# Binary Tree using dstructure library in Python

• Last Updated : 09 May, 2021

The dstructure package is a Python library for dealing with data structure and algorithm. In this article, we will discuss how we can implement a binary tree and perform various operations using the dstructure library in Python.

### Installation

To install dstructure open the terminal and write the below command:

`pip install dstructure`

### Binary Tree

A tree whose elements have at most two children is called a binary tree. Since each element in a binary tree can have only 2 children, we typically name them the left and right child. However, dstructure library helps to directly implement a binary tree.

A Binary Tree node contains the following parts.

1. Data
2. Pointer to the left child
3. Pointer to the right child

### Methods Available

Let’s see different methods available to handle binary tree. First, we will make the binary tree and then apply all the methods.

In order to create a binary tree, we first import the dstructure module, create a BTree class object to initialize an empty binary tree, and use the insert() method to insert nodes into the tree. Below are the various methods used to create and perform various operations on a binary tree.

• insert(int_value): This function takes int value and adds that value to the tree.

## Python3

 `# import module ` `from` `dstructure.BTree ``import` `BTree ` ` `  `# create class ` `obj``=``BTree(``23``) ` ` `  `# insert nodes ` `obj.insert(``10``)  ` `obj.insert(``20``)  ` `obj.insert(``30``)  ` `obj.insert(``40``)  ` ` `  `# display object ` `print``(obj)`

Output:

`<dstructure.BTree.BTree object at 0x000001F02815B648>`
• inorder(obj): This function takes an object as an input and returns the inorder traversal of the tree.

## Python3

 `# return inorder in list ` `inorder ``=` `obj.inorder(obj)   ` `print``(inorder) `

Output:

`[10, 20, 23, 30, 40]`
• preorder(obj): This function takes an object as an input and returns the preorder traversal of the tree.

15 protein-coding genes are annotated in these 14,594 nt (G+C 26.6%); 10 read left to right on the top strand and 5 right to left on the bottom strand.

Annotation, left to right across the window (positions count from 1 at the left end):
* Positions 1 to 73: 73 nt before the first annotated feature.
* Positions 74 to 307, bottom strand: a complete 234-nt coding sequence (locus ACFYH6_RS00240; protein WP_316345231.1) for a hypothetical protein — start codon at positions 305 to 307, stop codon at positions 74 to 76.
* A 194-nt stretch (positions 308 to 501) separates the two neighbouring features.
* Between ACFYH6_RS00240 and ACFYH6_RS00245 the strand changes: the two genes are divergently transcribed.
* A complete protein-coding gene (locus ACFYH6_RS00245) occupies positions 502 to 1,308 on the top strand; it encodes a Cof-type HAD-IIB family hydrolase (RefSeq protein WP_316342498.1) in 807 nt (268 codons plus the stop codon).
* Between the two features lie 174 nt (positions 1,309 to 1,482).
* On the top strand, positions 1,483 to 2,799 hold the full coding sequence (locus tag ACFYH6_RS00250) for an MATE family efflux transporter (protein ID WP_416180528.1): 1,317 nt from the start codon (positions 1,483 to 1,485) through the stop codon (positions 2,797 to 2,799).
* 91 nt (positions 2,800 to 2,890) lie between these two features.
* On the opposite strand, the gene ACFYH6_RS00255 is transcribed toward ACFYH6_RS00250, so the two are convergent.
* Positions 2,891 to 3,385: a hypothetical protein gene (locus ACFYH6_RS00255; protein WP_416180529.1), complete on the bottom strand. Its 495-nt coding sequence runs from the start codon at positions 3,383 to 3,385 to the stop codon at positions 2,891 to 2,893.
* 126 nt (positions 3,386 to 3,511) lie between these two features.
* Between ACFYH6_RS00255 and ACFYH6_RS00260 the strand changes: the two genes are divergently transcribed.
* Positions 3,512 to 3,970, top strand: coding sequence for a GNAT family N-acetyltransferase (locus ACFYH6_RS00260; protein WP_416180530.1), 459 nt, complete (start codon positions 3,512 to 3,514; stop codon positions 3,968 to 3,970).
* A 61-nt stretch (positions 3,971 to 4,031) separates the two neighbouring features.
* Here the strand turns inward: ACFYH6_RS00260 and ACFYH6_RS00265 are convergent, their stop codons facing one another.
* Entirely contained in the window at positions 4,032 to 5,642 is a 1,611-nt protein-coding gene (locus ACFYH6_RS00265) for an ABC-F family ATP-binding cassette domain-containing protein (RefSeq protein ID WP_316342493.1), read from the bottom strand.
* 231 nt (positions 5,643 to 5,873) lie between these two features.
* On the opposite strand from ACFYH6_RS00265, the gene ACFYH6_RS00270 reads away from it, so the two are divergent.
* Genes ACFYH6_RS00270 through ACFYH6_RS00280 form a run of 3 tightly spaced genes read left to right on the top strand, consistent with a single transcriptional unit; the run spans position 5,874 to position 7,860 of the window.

## Python3

 `# return preorder in list ` `preorder ``=` `obj.preorder(obj)  ` `print``(preorder) `

Output:

`[23, 10, 20, 30, 40]`
• postorder(obj): This function takes an object as an input and returns the postorder traversal of the tree.

## Python3

 `# return postorder in list ` `postorder ``=` `obj.postorder(obj)   ` `print``(postorder) `

Output:

`[20, 10, 40, 30, 23]`
• get_bfs() : This function return the breadth-first search traversal of the tree.

## Python3

 `# return Breadth First Search of tree in list ` `bfs ``=` `obj.get_bfs()   ` `print``(bfs) `

Output:

`[23, 30, 10, 40, 20]`
• get_dfs(): This function returns the depth-first search traversal of the tree.

## Python3

 `# return Depth First Search of tree in list ` `dfs ``=` `obj.get_dfs()   ` `print``(dfs) `

Output:

`[23, 10, 20, 30, 40]`
• left_view(): This function returns the left view of the tree.

## Python3

 `# return Left View Of Tree in list ` `left ``=` `obj.left_view() ` `print``(left) `

Output:

`[23, 10, 20]`
• right_view() : This function return the right view of the tree.

## Python3

 `# return Right View Of Tree in list ` `right ``=` `obj.right_view()   ` `print``(right) `

Output:

`[23, 30, 40]`
• total_nodes() : This function returns the number of nodes in the tree.

## Python3

 `# return the number of nodes present in the Tree ` `count ``=` `obj.total_nodes()  ` `print``(count)`

Output:

`5`

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